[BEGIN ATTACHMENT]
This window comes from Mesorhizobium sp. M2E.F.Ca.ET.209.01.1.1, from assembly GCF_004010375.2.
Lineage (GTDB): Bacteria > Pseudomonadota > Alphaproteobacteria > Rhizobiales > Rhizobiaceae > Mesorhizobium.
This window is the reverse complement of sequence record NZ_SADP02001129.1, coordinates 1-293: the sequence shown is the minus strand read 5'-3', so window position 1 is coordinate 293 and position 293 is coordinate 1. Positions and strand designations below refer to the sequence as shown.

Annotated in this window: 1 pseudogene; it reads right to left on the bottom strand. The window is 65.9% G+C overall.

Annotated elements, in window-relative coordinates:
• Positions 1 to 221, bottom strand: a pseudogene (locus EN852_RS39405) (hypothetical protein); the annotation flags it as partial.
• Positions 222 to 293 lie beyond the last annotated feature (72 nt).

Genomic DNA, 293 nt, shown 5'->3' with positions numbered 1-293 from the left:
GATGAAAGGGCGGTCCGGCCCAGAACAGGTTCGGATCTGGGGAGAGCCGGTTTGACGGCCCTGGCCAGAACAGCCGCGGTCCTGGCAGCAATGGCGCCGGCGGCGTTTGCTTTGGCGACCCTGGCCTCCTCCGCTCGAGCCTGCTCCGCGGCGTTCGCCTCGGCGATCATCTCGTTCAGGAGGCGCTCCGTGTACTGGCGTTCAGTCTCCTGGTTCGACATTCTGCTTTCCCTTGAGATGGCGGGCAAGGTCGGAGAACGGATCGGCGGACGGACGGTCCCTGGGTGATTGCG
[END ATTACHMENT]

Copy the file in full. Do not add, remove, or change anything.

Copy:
This window comes from Mesorhizobium sp. M2E.F.Ca.ET.209.01.1.1, from assembly GCF_004010375.2.
Lineage (GTDB): Bacteria > Pseudomonadota > Alphaproteobacteria > Rhizobiales > Rhizobiaceae > Mesorhizobium.
This window is the reverse complement of sequence record NZ_SADP02001129.1, coordinates 1-293: the sequence shown is the minus strand read 5'-3', so window position 1 is coordinate 293 and position 293 is coordinate 1. Positions and strand designations below refer to the sequence as shown.

Annotated in this window: 1 pseudogene; it reads right to left on the bottom strand. The window is 65.9% G+C overall.

Annotated elements, in window-relative coordinates:
• Positions 1 to 221, bottom strand: a pseudogene (locus EN852_RS39405) (hypothetical protein); the annotation flags it as partial.
• Positions 222 to 293 lie beyond the last annotated feature (72 nt).

Genomic DNA, 293 nt, shown 5'->3' with positions numbered 1-293 from the left:
GATGAAAGGGCGGTCCGGCCCAGAACAGGTTCGGATCTGGGGAGAGCCGGTTTGACGGCCCTGGCCAGAACAGCCGCGGTCCTGGCAGCAATGGCGCCGGCGGCGTTTGCTTTGGCGACCCTGGCCTCCTCCGCTCGAGCCTGCTCCGCGGCGTTCGCCTCGGCGATCATCTCGTTCAGGAGGCGCTCCGTGTACTGGCGTTCAGTCTCCTGGTTCGACATTCTGCTTTCCCTTGAGATGGCGGGCAAGGTCGGAGAACGGATCGGCGGACGGACGGTCCCTGGGTGATTGCG